Once on my bike I promised myself I would not go slower than 16-17 mph…and that I did. I flew on the bike! I passed all the girls in my age group and, since this was the first wave, I enjoyed the relatively empty course. When I got off my bike I felt great. It was the first time I clipped into my bike for a race and man, what a difference!At this point I was pretty sure I was leading my Age group, but I couldn’t be sure. I had to race like I was chasing someone. I laced up and went for it..It’s just three miles right? How hard can it be? I was still pretty much racing alone at this point. From time to time I would see another lady but mostly it was just me. And keep in mind there are 900+people in this race! I thought I had this race in the bag!
I saw a lady way ahead of me and made it my goal to catch her. As soon as I did she started to walk. I yelled to her “we are almost there lets go!” She yelled back “I love my bike.” I told her “learn to love it all!” She picked it up and I told her do not lose me. But as much as I strained my eyes I could not see the finish line. Then I turned the corner and something magical happened – the finish line! But suddenly I heard my parents yelling “Lottie, turn around!!” I had run in the wrong direction towards the finish line!! So I turned around and crossed the finish line. And I crossed it 3rd in the race! Of course there was hardly anyone there to witness it since I was in the first wave but either way it was pretty cool to lead the race the whole time.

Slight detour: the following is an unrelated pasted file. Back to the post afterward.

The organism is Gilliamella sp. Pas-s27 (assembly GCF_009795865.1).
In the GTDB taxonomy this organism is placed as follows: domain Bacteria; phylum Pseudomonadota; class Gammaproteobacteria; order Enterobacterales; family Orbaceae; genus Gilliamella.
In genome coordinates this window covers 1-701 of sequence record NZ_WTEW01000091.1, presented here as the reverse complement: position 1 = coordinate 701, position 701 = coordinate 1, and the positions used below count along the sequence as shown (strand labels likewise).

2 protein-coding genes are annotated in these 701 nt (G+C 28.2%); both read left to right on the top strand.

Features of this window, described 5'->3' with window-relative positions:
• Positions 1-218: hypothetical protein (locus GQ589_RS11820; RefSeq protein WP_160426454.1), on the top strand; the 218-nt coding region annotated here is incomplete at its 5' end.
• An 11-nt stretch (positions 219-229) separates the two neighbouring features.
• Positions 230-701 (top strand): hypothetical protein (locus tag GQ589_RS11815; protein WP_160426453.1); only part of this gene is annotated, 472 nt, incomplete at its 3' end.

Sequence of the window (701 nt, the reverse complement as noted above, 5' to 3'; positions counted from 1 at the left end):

Then I found out I won my age group! Whoot! I had the biggest grin on my face. I was thrilled. I never would have imagined in a few short weeks how much strength and confidence I would build in this foreign sport. My second triathlon couldn’t have gone any better.I felt so good that I signed up for a race the following weekend – One More Tri. This race would be a Co-Ed race and my first race with men. Needless to say, this brought a different crowd. Most of the people racing were the men and women I train with..I know their fitness levels and they are strong!
The race raised money for the Special Olympics, which had some of its own athletes competing. It was really inspiring to race alongside them and see how tough they are. I saw one of the Special Olympics Athletes on the run I started talking to her. Next thing I know she is hanging by my side. I figured I’d take it slow and run with her; it would be a relief to slow down a bit. She did the exact opposite. She was in it to win it. I told her to tuck behind me so I could block the wind for her but she didn’t listen and ran by my side. The last mile or so I told her we should pick it up. And ohh boy did she, we went from running 8s to low 6s. I was gasping for air and she kept pushing. I didn’t want to lose her so I stuck by her until we crossed the finish line.It was sad to end my triathlon season but I have a lot to look forward to. I can only get faster from here. I’m looking to tackle longer distances and work on my swimming this season. Sometimes it’s overwhelming to try to be great at all three sports but that’s what makes the Triathlon so special. I made my way back to New York this week and reality set in. No more open water swims, no more runs by the beach and more importantly, I would be separated from the amazing triathlon family I found in New Jersey. But as they say, “one door closes and another opens.” I am excited to get back into my fitness routine here even though right now I just feel lost in the big city. So to you all, feel free to send over any NYC/Brooklyn Triathlon info you have!